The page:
Kay Vittee, CEO Quest Staffing Solutions
Over and above the 4.6 million unemployed South Africans looking for work, there are an additional 2.3 million discouraged job seekers. People of working age who have given up on finding a job.
Unemployment is a harsh reality for many people. Often gaining a tertiary education to increase their chances of employment is just not possible from a financial standpoint.
“For those who can’t afford to further their studies, but want an opportunity to grow their skill set, I encourage them to start volunteering at a charitable organisation,” urges Kay Vittee, CEO of Quest Staffing Solutions.
Vittee explains just how volunteering can boost your CV and increase your chances of getting employed.
Volunteering shows that you are proactive.
Proactively going out and doing something instead of waiting around for a job opportunity will be seen in a good light by potential employers, according to Vittee.
“Employers want to know that the people they hire will positively contribute to their business. This means they are looking for people who don’t just do what they are told, but who show initiative and do things of their own accord.”
Volunteering says that you are a team player.
Those who give of their time in service to others clearly have society’s interests at heart.
“This collective concern says to the employer that this is someone who will work in the interests of the business and so, be the type of person who will go above and beyond for the team and not only fulfil the minimum requirements of their job description,” says the CEO.
Volunteering will develop your skills.
Volunteers are required to get involved with the charity’s daily activities which will result in developing a skills set.
“Any skills you gain from volunteering can be put on your CV to show potential employers what you are capable of,” explains Vittee.
“Moreover, your work may even highlight hidden talents that could give you direction in what type of career path to pursue.”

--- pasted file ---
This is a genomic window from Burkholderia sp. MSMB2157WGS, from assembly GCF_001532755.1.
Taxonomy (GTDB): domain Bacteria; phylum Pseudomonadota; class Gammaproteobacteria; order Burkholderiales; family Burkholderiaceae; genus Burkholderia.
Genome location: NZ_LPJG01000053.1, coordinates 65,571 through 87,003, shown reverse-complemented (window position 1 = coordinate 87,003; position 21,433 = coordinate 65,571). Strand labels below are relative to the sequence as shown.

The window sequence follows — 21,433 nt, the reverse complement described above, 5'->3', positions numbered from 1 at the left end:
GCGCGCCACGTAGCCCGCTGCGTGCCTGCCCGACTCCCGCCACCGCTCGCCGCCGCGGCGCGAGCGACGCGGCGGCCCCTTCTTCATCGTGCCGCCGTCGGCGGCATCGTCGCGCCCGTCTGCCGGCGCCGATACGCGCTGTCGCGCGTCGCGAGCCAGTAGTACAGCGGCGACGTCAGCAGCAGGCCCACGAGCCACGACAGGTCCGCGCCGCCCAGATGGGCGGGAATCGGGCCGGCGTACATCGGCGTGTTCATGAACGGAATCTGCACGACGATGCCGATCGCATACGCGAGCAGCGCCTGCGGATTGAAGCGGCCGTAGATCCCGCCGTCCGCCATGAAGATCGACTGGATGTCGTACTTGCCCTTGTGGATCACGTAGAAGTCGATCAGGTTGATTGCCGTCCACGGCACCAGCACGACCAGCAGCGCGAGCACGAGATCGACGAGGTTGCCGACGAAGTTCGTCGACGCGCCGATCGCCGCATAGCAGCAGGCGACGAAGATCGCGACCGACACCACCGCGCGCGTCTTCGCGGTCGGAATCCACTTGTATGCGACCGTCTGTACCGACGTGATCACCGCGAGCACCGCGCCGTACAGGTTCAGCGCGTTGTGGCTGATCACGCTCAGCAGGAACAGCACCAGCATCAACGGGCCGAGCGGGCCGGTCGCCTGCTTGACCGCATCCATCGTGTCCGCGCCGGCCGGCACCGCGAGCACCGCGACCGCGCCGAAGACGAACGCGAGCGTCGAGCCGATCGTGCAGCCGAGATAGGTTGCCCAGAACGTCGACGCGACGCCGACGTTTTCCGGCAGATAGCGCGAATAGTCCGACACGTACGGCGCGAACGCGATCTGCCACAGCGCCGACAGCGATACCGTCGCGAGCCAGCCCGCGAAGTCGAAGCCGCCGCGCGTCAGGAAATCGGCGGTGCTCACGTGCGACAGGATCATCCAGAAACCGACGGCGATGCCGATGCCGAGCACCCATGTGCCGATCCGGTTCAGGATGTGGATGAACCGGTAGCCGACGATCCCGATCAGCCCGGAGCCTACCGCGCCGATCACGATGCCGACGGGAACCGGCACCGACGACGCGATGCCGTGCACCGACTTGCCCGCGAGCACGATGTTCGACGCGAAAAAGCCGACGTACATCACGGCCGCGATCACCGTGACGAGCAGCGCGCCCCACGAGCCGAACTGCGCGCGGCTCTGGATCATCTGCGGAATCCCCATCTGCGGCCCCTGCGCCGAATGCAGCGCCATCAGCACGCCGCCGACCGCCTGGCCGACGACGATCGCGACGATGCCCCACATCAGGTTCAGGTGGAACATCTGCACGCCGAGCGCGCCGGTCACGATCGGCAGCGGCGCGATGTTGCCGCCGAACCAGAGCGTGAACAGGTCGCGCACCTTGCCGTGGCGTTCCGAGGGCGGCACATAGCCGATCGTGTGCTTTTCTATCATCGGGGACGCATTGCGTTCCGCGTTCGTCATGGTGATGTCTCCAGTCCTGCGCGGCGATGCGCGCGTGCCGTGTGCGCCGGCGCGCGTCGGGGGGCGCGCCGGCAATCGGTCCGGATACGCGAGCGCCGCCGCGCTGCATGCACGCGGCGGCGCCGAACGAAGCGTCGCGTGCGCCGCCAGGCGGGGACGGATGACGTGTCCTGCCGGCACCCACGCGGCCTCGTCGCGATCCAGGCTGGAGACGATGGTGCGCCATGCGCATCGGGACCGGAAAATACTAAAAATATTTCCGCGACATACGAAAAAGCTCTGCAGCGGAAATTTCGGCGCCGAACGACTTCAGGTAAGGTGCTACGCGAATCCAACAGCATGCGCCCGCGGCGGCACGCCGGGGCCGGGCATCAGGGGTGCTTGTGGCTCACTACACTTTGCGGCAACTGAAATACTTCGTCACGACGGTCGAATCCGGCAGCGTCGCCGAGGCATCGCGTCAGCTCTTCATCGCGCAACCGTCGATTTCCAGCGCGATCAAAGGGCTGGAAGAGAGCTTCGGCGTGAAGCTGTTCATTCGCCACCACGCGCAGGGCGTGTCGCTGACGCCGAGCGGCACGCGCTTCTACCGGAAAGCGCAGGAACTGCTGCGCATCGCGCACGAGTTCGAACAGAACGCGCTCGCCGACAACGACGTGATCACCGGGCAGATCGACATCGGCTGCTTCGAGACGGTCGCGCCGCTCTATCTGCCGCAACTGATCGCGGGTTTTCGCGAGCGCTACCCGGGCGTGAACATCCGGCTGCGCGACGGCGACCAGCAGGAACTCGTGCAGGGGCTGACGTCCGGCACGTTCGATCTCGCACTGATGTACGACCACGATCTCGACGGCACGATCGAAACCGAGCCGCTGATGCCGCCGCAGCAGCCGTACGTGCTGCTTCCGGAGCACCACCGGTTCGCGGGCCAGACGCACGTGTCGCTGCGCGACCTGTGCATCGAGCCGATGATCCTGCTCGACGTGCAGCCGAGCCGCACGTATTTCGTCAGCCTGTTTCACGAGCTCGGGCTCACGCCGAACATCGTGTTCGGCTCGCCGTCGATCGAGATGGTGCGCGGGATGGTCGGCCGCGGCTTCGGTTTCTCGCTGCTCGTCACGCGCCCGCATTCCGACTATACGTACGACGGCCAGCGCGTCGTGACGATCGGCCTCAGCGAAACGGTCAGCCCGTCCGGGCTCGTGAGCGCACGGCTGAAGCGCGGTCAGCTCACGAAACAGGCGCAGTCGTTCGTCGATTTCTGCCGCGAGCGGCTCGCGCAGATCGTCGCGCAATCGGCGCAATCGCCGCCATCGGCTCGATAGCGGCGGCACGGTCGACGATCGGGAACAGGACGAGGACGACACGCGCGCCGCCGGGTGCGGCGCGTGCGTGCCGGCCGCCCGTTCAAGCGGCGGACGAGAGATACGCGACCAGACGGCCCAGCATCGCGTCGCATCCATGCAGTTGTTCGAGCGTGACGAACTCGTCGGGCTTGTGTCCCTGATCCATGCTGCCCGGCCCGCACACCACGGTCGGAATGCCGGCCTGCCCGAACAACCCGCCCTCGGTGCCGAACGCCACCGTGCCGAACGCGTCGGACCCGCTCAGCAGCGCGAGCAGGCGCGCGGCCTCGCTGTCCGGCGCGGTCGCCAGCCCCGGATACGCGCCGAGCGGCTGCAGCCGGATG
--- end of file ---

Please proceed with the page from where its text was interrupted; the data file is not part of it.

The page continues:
Volunteering will give you experience.
Vittee continues, “A catch 22 that many new job seekers face is that employers are looking for those with experience, but this is difficult to get without first having a job.”
However, she suggests that volunteering can help you to gain that practical experience. “When being interviewed, you will be able to give your interviewee real-life examples of how you handled situations, which will make you a stronger candidate.
Furthermore, you can ask those you work for at the organisation to give you a reference and attest to what type of a worker you are.”
Volunteering causes growth.
“As a volunteer, you will have daily responsibilities and goals to reach. These type of challenges will stretch and mature you. Not only will potential employers be easily able to pick up on this maturity, but they will know that you are able to take on the responsibilities and challenges of the workplace,” states Vittee.
Although volunteering will not provide the job or salary security the unemployed are looking for, it will result in gaining a variety of attributes that can be marketed to potential employers.
“Unemployment is a tough reality for many South Africans, but instead of becoming discouraged, use your free time to help a good cause. Having a daily purpose and making a difference will give you a sense of achievement and can expose you to many other opportunities,” concludes Vittee.